Monet's overnight suitcase sat upright next to the closet door. As she waited for the next contraction, her eyes roamed around the burgundy and gold striped bedroom. Matching borders were at the top of the walls inside the attached bathroom. Monet missed Marcus so much that her eyes became flooded with tears. She knew if she called him, he would come to her aid. But their marriage had been in a state of flux during her entire pregnancy, and somewhere deep within her soul, Monet wanted Marcus to come to her of his own volition.
A contraction poked Monet so hard that she moaned. She put one hand around her abdomen and massaged her temple with the other one. Mitzi stood at attention, her tongue waging as she cocked her head to the side, watching her mistress.
Monet picked up her mother's Bible, which was lying next to her on the chaise. She pressed the book next to her heart and prayed silently.
You told us that life wouldn't be easy, Lord, but I never imagined anything like this happening in my life
. She sighed. “Lord, keep me and my baby in your kind, loving arms. I know through your grace that we will both be fine. And when my labor of love has passed, I'll shout out your glory for bringing me through another valley along my journey of life. Because only you and Marcus know how long and hard I've prayed for a baby,” she said aloud.
The contraction passed, and Monet couldn't keep a tiny grin off her face at the thought of her burly, chocolate colored bear of a husband. At six feet in height, his closely shorn hair was graying distinguishably at the temples. Much to Monet's delight, her handsome husband's face still took her breath away. Marcus was employed as a police detective. Where he'd begun serving as a member of Chicago's finest shortly after the couple migrated to Chicago from a small town in Alabama over twenty years ago as newlyweds.
Forty-two-year-old Monet had two brothers, and forty-five-year-old Marcus had an older sister who lived in Texas. His parents were deceased. Monet's mother died instantly in a freak bus accident. The driver lost control of the vehicle and plowed into pedestrians crossing the street in the crosswalk. The accident occurred five years ago. After her mother's death, Monet's unmarried twin brothers, Derek and Duane, three years her junior, moved to Chicago from Alabama to be closer to their sibling. Monet's father had deserted the family when she was four years old. She had only fuzzy memories of the man she called Daddy.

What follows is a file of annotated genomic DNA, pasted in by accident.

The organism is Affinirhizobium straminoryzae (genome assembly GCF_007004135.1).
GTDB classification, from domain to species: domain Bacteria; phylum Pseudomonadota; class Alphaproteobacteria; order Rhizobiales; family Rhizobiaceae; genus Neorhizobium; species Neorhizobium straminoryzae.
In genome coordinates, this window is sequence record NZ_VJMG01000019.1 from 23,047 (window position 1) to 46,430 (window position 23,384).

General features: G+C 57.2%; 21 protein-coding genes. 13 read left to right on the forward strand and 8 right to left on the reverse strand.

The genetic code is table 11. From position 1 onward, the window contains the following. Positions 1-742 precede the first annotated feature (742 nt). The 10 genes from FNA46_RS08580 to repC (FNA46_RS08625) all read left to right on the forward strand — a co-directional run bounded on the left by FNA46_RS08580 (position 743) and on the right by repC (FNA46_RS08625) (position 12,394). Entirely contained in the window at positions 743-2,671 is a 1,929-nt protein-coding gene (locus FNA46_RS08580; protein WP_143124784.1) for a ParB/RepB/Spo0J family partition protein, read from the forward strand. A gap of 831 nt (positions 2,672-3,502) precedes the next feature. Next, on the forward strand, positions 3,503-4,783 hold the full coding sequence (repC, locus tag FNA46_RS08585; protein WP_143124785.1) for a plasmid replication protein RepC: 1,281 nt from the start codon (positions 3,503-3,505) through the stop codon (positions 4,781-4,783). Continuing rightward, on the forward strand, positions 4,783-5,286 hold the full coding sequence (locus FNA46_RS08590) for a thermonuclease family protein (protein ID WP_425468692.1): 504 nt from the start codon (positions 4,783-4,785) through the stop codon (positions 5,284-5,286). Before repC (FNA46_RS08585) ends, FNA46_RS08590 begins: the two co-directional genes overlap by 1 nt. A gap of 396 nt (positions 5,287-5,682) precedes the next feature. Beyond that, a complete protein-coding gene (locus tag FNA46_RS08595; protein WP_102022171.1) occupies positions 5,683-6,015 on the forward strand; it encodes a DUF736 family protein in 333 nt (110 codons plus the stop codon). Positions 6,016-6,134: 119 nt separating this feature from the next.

Monet and Marcus met in middle school and became high school sweethearts. After Monet's graduation, she attended a small private college in Alabama and obtained a nursing degree. Her specialty was that of a neonatal nurse. The staff often said she had the
The Neonatal Care Unit boasted a high survival rate for its newborns. Many a night, if a parent wasn't at the hospital to see their child, Monet could be found providing the infant with a dose of TLC.
After graduating high school, Marcus joined the army where he served as a military police officer. His stint in the army ended when Monet graduated from college.
Monet glanced at the clock on the nightstand; her contractions were close to twenty minutes apart. Her obstetrician, Dr. Armstrong, had instructed her to come to the hospital when the contractions were ten to fifteen minutes apart. For the most part, Monet had enjoyed an uneventful pregnancy, even though she had been categorized as a high risk patient due to her age.
Mitzi barked sharply as Monet stood up, waddled over and picked up her overnight bag. She clutched the suitcase in her hand and dropped her cell phone into the pocket of her maternity jeans. She clutched the banister tightly as she walked slowly down the stairs. Mitzi trotted beside her.
Then a contraction hit her so hard that she felt like someone had punched her in the back. She momentarily let go of the banister, dropped the suitcase, and fell forward. Like a ballerina, she managed to turn sideways. She tried to regain her balance as she slid down four stairs. Mitzi began barking loudly. Monet moaned as her water broke. She managed to pull her cell phone out of her pocket and dial 911.
Monet mumbled, “I need help. I'm in labor, and I fell down the stairs. Please send someone to help me.” Then she passed out.